It was an eventful last week of June for the Bat-books as two storylines wrapped up, leaving new questions that may not get answered for a while. Also, two more pieces to the "Flashpoint" puzzle were released into the wild. How are things shaping up in this altered timeline?
Detective Comics #878 was written by Scott Snyder with art and cover by Jock, and was part three of the "Hungry City" storyline. Batman's investigation into the death of Evelyn Marr comes to a head as he starts the story off nearly being eaten by a killer whale. The new Tiger Shark is a decent new addition to the rogues gallery, and looks like he could be a thorn in Dick's side for a while. Unfortunately, that may not happen, as Dick is poised to return to the role of Nightwing come the relaunch of all of DC's titles. It's a shame, too, as Grayson has really taken the Batman mantle and ran with it this time to make it his own.
I wouldn't want to be caught manipulating Batman for my own means, as he shows with harsh words that he does not appreciate it. The issue closes with a gruesome and surprising ending leaving the reader wondering where it goes from here.
Snyder and Jock's issues have been great. The stories have kept me wanting more, and I'm glad Snyder will remain on board per DC's new relaunch. Jock's nuanced art keeps every scene unique, and his covers have been a real selling point for this last run on Detective. Definitely pick up this issue as well as their others.
Gotham City Sirens #24 was written by Peter Calloway with Andres Guinaldo on pencils and Guillem March on cover duty. The Arkham riot continues as Ivy tries to talk some sense into Harley Quinn. Harley keeps Ivy distracted, addressing the lingering tension between the two as Joker escapes, with Harley revealing her true allegiance. Meanwhile, Batman and Catwoman try to subdue the chaos. As the story ends, old wounds are re-opended and the series comes to a presumed close.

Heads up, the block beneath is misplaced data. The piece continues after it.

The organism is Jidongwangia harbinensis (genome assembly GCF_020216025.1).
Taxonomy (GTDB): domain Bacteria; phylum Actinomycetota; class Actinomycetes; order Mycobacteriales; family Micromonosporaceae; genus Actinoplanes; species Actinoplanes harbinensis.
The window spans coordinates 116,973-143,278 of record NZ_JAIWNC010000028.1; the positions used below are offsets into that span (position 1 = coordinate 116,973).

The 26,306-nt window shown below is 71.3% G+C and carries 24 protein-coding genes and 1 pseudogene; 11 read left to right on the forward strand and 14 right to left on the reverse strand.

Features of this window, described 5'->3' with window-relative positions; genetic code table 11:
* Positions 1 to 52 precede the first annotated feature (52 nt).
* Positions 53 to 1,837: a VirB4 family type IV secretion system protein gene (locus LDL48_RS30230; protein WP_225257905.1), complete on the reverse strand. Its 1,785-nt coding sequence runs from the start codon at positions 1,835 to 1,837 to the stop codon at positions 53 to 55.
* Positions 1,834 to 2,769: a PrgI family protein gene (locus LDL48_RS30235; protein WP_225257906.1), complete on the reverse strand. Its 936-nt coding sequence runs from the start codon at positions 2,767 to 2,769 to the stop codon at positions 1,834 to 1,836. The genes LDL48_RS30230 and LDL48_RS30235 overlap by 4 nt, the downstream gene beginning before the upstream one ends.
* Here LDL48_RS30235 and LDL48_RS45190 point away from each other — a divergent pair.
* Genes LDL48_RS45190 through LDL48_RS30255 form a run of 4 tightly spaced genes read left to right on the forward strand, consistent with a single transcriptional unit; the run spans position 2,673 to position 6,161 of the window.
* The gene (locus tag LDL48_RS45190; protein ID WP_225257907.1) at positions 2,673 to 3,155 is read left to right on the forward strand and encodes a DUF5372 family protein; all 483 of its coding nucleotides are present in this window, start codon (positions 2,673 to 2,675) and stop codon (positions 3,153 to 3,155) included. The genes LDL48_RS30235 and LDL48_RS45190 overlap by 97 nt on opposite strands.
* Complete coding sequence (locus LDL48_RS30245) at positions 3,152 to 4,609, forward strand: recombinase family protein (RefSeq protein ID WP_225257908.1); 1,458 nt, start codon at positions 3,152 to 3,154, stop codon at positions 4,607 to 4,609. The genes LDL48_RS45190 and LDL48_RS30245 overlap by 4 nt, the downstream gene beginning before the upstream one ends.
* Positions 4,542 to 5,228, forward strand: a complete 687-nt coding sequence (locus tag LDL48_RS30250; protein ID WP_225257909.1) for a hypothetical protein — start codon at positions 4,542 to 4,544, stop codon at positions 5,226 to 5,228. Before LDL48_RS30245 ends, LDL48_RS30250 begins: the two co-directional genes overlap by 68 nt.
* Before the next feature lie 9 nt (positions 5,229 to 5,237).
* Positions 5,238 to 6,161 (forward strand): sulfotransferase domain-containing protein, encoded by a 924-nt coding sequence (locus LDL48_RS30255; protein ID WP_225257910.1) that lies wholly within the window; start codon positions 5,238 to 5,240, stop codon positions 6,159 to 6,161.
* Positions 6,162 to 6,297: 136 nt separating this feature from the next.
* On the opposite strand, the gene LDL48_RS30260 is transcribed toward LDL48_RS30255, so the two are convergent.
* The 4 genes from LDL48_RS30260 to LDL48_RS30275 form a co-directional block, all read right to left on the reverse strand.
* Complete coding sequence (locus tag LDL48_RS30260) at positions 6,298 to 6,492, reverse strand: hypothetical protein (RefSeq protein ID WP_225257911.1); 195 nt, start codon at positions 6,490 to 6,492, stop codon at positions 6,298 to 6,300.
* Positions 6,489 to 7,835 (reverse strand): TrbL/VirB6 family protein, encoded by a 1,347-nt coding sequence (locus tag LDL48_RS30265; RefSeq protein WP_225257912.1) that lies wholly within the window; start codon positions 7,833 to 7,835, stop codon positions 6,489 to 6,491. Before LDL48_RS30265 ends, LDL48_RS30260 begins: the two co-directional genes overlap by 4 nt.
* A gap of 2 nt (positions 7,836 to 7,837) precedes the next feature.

The issue was action-packed, and it makes me sad to see this series go as I really just recently dived into it. The art was hit and miss throughout with the wide-shots leaving a little to be desired, but it did not stop me from enjoying the issue. Definitely pick up this one up, too.
The world of "Flashpoint" expanded with the release of the Green Arrow Industries one-shot that was written by Pornsak Pichetshote. Pencils were given double-duty and handled by Marco Castiello and Ig Guara. The cover was by Viktor Kalvachev. This version of Oliver Queen is a glorified Tony Stark. Green Arrow Industries uses a military team to capture supervillain-tech and repackage it for government use. A few pages in, things go south for Oliver Queen and Roy Harper. How exactly that happens isn't revealed. I don't know if it was just the issue I picked up or if it was the whole print run, but it seems like a page or two is completely missing. The rest of the issue is spent with Ollie playing a game of cat and mouse with a version of Vixen. All in all, the issue seems like filler just so we know what a couple of characters are up to. There's no weight behind the story. Oliver is portrayed as an opportunist and a coward, and while hints of a better back-story are dropped, I was never really concerned with what happened. The art wasn't bad, and keeps the action flowing. The cover is interesting as it conveys the image I'm sure Queen would want the world to have of his company, yet behind that veil, it's nothing near it. The "Flashpoint" one shots will almost surely all be collected together. This issue could be put on hold to read.
In Hal Jordan #1, written by Adam Schlagman with art and cover by Ben Oliver and Rags Morales respectively, not a lot is different aside from the world itself. Hal's father still dies in a crash, and he still becomes a pilot. He is however, fired from Ferris Air, but due to the war between the Atlanteans and Amazons, he is drafted back into service by the government. Ferris Air patrols the coast, keeping the US safe. During a routine exercise, Carol and Hal are attacked by Shark, and Hal takes matters into his own hands. Abin Sur makes an appearance, and it veers off in a different direction than his usual story. Once again, another "Flashpoint" miniseries is lackluster. So far, Batman and Kid Flash are offering up the stories with the most potential with Aquaman and Wonder Woman not that far behind. Maybe the next issue will actually lead to there being some kind of point behind Hal's story. So far, this is a skip.